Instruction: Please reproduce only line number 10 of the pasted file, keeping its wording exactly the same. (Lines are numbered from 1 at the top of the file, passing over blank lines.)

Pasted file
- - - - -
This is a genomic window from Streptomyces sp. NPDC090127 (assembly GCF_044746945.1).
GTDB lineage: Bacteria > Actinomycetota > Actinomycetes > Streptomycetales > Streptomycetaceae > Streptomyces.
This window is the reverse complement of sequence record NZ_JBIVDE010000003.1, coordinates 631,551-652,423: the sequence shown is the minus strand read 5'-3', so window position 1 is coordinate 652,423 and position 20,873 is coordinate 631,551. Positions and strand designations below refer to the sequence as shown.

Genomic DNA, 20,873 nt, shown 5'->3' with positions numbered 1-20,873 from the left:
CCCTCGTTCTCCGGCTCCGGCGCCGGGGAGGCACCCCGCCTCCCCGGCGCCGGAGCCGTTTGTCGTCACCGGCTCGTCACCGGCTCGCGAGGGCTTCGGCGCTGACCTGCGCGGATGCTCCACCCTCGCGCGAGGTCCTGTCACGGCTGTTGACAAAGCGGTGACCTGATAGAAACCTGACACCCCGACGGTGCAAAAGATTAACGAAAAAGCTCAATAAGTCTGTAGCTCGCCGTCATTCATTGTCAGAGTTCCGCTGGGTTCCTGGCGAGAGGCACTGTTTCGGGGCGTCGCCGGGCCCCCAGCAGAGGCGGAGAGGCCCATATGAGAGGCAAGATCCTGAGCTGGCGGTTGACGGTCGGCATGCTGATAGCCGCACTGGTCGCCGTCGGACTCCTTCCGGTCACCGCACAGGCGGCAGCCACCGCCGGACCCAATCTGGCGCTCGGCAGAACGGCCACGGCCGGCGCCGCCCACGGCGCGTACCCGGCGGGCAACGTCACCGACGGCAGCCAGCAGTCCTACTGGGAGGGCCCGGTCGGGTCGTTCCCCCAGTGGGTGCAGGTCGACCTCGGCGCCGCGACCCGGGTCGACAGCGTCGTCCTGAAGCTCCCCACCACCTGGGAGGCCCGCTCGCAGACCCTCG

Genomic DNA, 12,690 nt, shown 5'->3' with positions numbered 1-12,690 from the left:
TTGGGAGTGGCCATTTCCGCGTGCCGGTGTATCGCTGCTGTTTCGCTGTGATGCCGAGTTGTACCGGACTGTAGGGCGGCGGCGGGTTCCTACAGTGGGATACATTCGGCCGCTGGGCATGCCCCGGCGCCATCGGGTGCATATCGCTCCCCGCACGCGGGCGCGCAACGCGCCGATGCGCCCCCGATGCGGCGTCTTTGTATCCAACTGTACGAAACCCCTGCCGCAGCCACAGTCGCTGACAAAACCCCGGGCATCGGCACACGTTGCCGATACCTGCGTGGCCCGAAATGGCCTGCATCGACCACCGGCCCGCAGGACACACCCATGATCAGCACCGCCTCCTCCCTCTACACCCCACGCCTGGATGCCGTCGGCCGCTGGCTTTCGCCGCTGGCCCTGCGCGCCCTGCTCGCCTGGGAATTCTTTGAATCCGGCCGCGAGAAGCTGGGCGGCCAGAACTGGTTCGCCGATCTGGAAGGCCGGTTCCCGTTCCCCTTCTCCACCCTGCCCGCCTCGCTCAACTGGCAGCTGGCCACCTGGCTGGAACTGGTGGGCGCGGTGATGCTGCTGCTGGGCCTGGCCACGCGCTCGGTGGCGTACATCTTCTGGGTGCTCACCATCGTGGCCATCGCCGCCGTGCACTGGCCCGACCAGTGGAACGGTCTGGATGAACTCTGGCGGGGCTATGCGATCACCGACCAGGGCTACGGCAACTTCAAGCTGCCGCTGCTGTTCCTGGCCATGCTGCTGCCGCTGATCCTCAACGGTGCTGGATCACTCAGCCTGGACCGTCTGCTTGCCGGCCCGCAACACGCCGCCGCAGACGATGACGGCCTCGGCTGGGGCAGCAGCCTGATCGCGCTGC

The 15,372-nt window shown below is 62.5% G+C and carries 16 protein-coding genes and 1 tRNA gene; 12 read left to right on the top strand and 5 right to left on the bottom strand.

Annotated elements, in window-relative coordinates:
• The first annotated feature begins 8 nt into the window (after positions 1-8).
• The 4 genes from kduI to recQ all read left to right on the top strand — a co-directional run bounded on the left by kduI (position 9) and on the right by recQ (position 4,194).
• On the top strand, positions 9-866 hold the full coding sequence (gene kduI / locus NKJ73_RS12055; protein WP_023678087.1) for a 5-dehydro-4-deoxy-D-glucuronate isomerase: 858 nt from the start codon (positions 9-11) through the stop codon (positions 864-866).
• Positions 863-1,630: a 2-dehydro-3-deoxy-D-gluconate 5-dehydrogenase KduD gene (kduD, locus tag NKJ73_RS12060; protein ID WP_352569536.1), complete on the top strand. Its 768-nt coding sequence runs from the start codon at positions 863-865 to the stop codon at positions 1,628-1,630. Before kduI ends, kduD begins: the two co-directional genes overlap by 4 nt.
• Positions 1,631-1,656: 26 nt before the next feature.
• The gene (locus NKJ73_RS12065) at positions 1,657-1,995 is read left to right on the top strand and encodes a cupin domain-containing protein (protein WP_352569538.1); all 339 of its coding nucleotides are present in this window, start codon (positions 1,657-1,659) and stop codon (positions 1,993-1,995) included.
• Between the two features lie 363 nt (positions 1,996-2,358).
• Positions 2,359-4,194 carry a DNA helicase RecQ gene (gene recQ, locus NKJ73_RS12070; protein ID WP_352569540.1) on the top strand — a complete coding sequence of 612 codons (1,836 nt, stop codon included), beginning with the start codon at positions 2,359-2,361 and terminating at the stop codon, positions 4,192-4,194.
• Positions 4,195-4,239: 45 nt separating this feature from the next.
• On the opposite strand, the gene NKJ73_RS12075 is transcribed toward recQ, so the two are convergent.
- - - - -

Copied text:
• The first annotated feature begins 8 nt into the window (after positions 1-8).